How to Practice

Where to Start?

I was thinking recently about the ways in which I learned how to practice. In so doing, I came across an old memory of a time before I knew how to do that. Though it had been sitting on a shelf in my mind for a good while and was wrapped in bumble-bee yellow “warning” tape, it wasn’t very dusty. This is because it’s a memory I recall frequently enough. Mostly, I use it as a reminder of an important lesson. Other times, it’s just fun to cringe at one’s younger self. Hence the warning tape. Lots of cringe.

I Got This

how to practice learning curve

The thing about learning something new is that you really don’t know how much you don’t know. Sure, that’s cliché, but it’s totally worth keeping in mind. There will inevitably be a point at which you feel like and believe you’re really getting good. This usually comes right before a hard crash into the realization that you’re in the middle of an ocean, not a pond. Once that happens, suddenly everywhere you look is an unbound horizon of knowledge that you just don’t have. But, right before that, there’s a period of arrogance. “I got this, I totally got this!”

No… No I Don’t Got This

This “rise before the fall” moment is exactly where I found myself upon entering into music school in my early 20’s. I had been practicing 10 hours a day for a few months. Pieces I could never have imagined playing just a short while ago were down to muscle memory. The school had accepted me based on my application performances. I was so ready for this.

I could have been more wrong, but I certainly wasn’t even close to being right. I didn’t know hardly anything about music theory, let alone how to employ scales, chords, modes, etc. while improvising over jazz harmonies. Sure, I had experience practicing all day every day for a while, but I didn’t have a developed practice habit. All I had done is get good enough to think I was good.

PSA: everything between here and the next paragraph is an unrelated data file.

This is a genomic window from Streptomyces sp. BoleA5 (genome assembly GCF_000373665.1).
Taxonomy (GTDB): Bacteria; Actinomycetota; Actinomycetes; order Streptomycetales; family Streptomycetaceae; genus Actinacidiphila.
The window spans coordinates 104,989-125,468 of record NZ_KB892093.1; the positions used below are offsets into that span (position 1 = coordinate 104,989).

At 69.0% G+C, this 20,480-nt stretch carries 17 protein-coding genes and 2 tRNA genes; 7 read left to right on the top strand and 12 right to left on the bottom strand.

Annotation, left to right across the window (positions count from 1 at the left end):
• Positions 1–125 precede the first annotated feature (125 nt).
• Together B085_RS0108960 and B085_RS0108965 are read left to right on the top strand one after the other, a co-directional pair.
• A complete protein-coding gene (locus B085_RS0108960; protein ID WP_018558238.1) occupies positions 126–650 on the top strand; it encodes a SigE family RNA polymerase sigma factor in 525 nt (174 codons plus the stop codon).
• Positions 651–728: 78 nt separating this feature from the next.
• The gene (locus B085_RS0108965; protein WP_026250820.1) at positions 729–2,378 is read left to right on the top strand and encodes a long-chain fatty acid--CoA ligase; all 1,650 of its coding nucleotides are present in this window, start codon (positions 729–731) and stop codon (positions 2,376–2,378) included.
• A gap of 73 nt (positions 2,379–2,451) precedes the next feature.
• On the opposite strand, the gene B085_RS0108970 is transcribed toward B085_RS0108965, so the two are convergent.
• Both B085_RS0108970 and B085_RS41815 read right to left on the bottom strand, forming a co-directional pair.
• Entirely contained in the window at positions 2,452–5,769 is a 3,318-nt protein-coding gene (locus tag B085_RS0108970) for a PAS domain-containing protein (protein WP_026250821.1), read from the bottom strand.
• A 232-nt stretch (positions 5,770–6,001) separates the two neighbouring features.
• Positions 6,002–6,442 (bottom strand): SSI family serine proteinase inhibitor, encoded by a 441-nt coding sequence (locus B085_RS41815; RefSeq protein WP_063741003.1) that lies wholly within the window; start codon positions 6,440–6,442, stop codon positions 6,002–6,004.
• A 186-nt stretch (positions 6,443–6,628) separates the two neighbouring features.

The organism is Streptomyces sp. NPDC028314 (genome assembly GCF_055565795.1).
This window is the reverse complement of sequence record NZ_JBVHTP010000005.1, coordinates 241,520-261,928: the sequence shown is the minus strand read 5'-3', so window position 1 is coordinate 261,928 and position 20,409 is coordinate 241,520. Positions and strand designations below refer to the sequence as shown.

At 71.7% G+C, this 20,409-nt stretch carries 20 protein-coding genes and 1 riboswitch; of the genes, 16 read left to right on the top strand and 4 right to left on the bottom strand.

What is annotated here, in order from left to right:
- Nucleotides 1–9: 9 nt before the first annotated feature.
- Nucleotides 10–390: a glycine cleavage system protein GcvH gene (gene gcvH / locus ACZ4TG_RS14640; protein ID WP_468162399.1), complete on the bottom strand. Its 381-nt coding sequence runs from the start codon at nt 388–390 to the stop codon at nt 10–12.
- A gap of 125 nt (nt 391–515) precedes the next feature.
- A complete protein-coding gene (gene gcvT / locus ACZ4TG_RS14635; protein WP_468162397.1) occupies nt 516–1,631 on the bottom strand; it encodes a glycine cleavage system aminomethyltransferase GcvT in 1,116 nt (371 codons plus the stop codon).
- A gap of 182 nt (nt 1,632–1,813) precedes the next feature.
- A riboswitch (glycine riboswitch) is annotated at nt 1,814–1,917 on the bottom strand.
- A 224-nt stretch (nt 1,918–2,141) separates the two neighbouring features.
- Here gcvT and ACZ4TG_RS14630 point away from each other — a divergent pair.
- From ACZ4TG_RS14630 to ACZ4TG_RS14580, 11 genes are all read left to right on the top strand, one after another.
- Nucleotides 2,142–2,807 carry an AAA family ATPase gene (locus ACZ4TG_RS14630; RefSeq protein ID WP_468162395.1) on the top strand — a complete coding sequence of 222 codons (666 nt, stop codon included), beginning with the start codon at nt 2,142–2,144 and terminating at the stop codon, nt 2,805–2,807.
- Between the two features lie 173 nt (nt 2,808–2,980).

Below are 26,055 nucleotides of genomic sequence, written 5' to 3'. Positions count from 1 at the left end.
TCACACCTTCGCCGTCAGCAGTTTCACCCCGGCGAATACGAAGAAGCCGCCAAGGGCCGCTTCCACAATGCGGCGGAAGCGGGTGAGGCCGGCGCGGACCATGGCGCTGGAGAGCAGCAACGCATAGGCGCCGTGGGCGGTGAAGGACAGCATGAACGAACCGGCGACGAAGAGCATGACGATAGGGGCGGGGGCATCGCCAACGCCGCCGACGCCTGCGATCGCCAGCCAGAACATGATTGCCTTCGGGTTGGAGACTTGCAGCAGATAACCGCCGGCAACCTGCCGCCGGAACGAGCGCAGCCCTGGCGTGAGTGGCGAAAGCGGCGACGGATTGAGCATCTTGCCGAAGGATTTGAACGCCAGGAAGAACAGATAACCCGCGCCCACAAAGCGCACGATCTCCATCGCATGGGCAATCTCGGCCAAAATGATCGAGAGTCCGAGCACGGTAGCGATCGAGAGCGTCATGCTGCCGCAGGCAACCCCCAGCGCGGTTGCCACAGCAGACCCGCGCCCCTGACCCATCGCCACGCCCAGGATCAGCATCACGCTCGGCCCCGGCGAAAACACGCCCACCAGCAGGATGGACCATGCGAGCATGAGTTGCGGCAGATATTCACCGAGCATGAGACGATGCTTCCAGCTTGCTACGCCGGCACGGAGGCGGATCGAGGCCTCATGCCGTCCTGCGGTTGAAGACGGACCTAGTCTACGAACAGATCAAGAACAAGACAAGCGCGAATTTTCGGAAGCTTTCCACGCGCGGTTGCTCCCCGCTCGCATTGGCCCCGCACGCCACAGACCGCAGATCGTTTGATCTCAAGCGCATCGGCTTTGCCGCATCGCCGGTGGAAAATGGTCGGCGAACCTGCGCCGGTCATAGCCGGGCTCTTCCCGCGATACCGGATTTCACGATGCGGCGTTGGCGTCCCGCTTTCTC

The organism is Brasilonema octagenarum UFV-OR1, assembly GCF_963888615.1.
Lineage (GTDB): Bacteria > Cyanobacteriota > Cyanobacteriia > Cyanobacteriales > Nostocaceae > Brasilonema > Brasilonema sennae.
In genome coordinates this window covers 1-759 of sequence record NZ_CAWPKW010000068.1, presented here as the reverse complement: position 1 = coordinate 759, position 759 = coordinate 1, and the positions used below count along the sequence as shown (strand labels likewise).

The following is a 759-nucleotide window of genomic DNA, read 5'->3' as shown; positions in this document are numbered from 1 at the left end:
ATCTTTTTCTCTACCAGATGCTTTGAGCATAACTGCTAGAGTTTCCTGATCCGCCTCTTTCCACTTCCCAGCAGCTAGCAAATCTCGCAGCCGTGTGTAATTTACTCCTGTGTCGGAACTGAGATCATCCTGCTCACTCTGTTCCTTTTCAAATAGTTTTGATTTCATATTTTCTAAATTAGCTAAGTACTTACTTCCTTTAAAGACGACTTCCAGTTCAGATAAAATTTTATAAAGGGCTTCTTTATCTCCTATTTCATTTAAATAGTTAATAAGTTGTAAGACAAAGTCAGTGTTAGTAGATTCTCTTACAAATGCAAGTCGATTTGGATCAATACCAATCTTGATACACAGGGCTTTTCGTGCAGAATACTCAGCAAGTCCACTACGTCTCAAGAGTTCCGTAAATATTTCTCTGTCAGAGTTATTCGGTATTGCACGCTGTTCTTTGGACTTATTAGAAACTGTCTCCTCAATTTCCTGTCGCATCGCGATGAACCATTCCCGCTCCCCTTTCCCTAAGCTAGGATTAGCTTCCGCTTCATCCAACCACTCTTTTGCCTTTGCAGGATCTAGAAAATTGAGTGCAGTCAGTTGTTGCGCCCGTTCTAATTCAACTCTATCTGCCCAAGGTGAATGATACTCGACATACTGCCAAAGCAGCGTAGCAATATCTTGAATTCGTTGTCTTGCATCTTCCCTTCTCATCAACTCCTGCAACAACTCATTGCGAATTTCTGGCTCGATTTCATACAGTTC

Then reality set in.

The Fall

My first semester at school culminated in me walking out the door about half-way through. I had no intention of going back. Every day we were being tested on something, performing in front of our class of peers and a pro ensemble. Every day I was failing miserably while my classmates, though they struggled, managed to make something akin to music. My playing was more akin to the old comedy skit where every direction you step flings a board up into your face. Smack, smack, smack! Boy, that hurts.

And after a day of that, I’d go back home and practice for an hour or so then just hang out. Chill. I’m prepared for tomorrow.

I wasn’t.

plank with face

Light in the Dark

It took me a while, a couple months of daily failure, but enough hits to the face finally knocked the arrogance out. That and being swamped with tons of new material every single day in class. The grand realization at last came to me: I wasn’t going to skate through this education, not at all. Fortunately I had plenty of resources to teach me how to learn. Instructors with years of developing effective habits, books full of material and step-by-step guides, and classmates all conspired to help me unravel the great mystery of practice.

Still, it didn’t come easily. Learning to be methodical and disciplined in my routine took time. And the all important lesson of taking healthy breaks came much later. Eventually I reached the point of a developed approach that saw me through from about 7am to 11pm every day. With this figured out, I still struggled but was certainly stepping on far fewer planks.

Not For Everyone

Obviously, my routine wouldn’t be for everyone. I was taking it very seriously. Most people play for fun and as a hobby. The fundamental lesson is still valid, though. A structured course of practice, whether it’s 30 minutes or 3 hours, will make an incredible difference in how you progress in a new skill. Consistent, focused work will teach you much more quickly.

Of course, the end goal is to have fun and just play. The practice just helps you get there faster.